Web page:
It should be noted that the foregoing steps could be performed in other sequences since the order of the foregoing steps is not critical in achieving the objects and advantages of the present invention. For example, the flow of process gases could be initiated before heating the substrate 14 and/or filament 20 to the appropriate temperatures, particularly if a shutter assembly 30 is used to shield the substrate 14. In addition, the various process gases may be introduced in any order, or simultaneously. Consequently, the present invention should not be regarded as limited to performing the foregoing steps in any particular order.

As mentioned above, silicon nitride (SiNx) films 12 deposited in accordance with the teachings of the present invention are highly advantageous in that they exhibit highly conformal, (i.e., step) coverage of very small-scale features which may be provided on the substrate 14. For example, and with reference now to FIG. 2, a silicon nitride film 12 having a thickness 34 of about 500 Å is shown deposited over metal traces 36 provided on a crystalline silicon substrate 14. The metal traces 36 have a height 38 of about 2,000 Å and a width 40 of about 1500 Å. As can be seen, the thickness 34 of film 12 is highly uniform, even on the vertical or side portions of the metal traces 36, providing nearly 100% step coverage.

A significant advantage of the method and apparatus of the present invention is that it may be used to produce highly-conformal silicon nitride coatings on a wide range of substrates. The silicon nitride coatings also may be formed at relatively low substrate temperatures, thereby increasing the numbers and types of substrates that may be coated without thermal damage to the substrate. In addition, because the present invention does not require plasma enhancement, the present invention also avoids plasma damage to the substrate and/or coating which is known to occur in certain types of plasma-enhanced chemical vapor deposition processes. In addition, the method and apparatus of the present invention achieves high deposition rates, and is readily scalable, thereby allowing the present invention to be advantageously utilized in large-scale and/or high capacity production environments.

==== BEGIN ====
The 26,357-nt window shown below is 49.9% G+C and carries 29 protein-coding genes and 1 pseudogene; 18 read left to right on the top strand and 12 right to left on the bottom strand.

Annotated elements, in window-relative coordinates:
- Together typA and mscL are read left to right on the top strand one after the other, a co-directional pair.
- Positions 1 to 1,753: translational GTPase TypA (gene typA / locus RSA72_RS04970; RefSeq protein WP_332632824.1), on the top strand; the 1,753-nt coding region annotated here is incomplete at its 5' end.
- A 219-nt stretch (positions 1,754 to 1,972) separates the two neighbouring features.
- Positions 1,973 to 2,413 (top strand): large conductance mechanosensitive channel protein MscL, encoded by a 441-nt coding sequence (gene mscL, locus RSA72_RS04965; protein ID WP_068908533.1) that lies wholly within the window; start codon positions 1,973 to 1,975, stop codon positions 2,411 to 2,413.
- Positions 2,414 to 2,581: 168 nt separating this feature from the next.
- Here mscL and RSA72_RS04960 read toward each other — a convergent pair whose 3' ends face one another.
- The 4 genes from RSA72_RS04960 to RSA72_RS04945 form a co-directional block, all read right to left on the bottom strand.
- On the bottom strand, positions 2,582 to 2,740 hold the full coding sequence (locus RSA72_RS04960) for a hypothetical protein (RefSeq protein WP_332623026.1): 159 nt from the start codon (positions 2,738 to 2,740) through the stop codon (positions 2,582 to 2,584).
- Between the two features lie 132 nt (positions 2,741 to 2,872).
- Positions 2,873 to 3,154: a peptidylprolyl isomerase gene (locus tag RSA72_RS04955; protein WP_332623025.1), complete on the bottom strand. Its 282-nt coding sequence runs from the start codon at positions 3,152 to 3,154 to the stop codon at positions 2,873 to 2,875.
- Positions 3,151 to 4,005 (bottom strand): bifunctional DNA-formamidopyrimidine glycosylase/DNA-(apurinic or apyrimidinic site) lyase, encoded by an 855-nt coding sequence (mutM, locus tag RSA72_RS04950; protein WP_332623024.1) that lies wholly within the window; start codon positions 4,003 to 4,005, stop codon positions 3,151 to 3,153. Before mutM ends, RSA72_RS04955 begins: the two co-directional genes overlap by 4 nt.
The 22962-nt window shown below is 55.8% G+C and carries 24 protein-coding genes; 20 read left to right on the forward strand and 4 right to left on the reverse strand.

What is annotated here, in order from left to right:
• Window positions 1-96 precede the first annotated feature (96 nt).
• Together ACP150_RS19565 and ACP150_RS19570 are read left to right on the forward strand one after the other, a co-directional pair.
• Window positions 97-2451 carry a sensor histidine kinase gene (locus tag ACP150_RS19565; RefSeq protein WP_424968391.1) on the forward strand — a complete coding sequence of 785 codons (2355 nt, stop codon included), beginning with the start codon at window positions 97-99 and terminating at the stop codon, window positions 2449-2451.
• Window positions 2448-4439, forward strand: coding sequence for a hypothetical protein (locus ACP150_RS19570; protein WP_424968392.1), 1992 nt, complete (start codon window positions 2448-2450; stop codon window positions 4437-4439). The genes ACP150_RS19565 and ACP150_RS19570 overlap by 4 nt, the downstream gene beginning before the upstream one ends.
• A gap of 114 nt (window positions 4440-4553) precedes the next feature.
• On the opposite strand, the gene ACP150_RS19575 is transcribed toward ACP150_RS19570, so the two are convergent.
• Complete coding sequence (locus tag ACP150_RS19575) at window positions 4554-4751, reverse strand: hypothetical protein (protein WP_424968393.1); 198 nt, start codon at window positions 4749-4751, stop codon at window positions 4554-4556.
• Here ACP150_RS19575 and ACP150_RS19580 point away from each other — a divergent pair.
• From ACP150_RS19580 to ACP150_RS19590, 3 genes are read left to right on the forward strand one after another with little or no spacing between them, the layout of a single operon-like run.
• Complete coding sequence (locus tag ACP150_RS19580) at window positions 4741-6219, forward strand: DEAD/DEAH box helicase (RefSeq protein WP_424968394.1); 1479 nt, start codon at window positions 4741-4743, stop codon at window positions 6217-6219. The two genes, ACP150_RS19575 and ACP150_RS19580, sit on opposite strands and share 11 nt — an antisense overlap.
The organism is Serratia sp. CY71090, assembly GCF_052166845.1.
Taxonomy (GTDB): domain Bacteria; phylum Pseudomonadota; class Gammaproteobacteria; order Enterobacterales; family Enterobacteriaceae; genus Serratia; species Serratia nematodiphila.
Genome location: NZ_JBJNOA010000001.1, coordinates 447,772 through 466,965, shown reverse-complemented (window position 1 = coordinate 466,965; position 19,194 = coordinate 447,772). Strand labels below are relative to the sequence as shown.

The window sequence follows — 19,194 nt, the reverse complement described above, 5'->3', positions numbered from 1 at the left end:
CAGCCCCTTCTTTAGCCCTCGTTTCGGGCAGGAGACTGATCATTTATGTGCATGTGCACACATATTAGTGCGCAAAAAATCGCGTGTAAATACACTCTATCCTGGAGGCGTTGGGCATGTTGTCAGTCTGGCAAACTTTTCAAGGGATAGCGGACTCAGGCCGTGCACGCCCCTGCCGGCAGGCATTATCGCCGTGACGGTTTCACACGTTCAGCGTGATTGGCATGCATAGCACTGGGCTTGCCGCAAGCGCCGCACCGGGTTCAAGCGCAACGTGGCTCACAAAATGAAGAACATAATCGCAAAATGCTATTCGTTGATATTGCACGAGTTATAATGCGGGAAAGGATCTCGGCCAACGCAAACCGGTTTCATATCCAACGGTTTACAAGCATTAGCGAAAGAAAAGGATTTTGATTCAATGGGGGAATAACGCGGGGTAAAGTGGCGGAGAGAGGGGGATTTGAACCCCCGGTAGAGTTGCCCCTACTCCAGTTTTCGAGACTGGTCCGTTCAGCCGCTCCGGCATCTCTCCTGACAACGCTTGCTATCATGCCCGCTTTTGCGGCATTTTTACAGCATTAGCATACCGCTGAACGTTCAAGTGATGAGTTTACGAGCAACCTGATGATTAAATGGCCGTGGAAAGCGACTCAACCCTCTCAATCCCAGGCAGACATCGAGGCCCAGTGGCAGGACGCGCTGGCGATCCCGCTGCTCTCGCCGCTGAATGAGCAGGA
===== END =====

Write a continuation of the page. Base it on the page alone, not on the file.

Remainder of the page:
Having briefly described one method and apparatus for producing silicon nitride films according to the present invention, as well as some of its more significant features and advantages, various embodiments of the present invention will now be described in detail. Referring back now to FIG. 1, one embodiment of apparatus 10 for depositing a silicon nitride (i.e., SiNx) film 12 on a substrate 14 may comprise a process or deposition chamber 16 within which is provided a substrate heater 18 and a wire or filament 20. The process chamber 16 may comprise any of a wide variety of configurations and sizes depending on the size of the substrate 14 and/or the numbers of substrates 14 to be coated at one time. Of course, the process chamber 16 should also be configured to accommodate the substrate heater 18 and wire 20. By way of example, in one preferred embodiment, the process chamber 16 comprises a generally cylindrically-shaped structure sized to contain the various devices and to operate in conjunction with the various systems shown and described herein. Alternatively, of course, other configurations are possible. The process chamber 16 may be fabricated from stainless steel, although other materials could also be used. Therefore, the process chamber 16 of the present invention should not be regarded as limited to any particular configuration or any particular material.

The substrate heater 18 may be mounted at any convenient location within the process chamber 16 and may comprise any of a wide range of heating systems for heating substrates in vacuum processing systems that are well-known in the art or that may be developed in the future. Of course, the substrate heater 18 should be capable of heating and maintaining the substrate 14 at temperatures within the ranges specified herein. However, because substrate heaters (such as substrate heater 18) suitable for use with the present invention are well-known in the art and could be easily provided by persons having ordinary skill in the art, the particular substrate heater 18 that may be utilized in the present invention will not be described in further detail herein.

The wire or filament 20 may be mounted at any convenient location within the process chamber 16 by any of a wide range of mounting systems (not shown) known in the art for mounting hot filaments. Generally speaking, however, it is preferable to mount the wire 20 nearby the substrate 14 to be coated. The wire 20 may be fabricated from any of a wide range of materials suitable for the intended application. By way of example, in one preferred embodiment, the wire 20 is fabricated from tungsten, although other materials may be used. However, in considering the choice of materials for the wire 20, it should be noted that the wire 20 should be capable of being operated at the required temperature and over a reasonable time-span without significant damage. The relatively high filament temperatures involved (e.g., about 2,000 C.), will limit the wire 20 to materials capable of being operated at such temperatures, such as tungsten and various alloys thereof.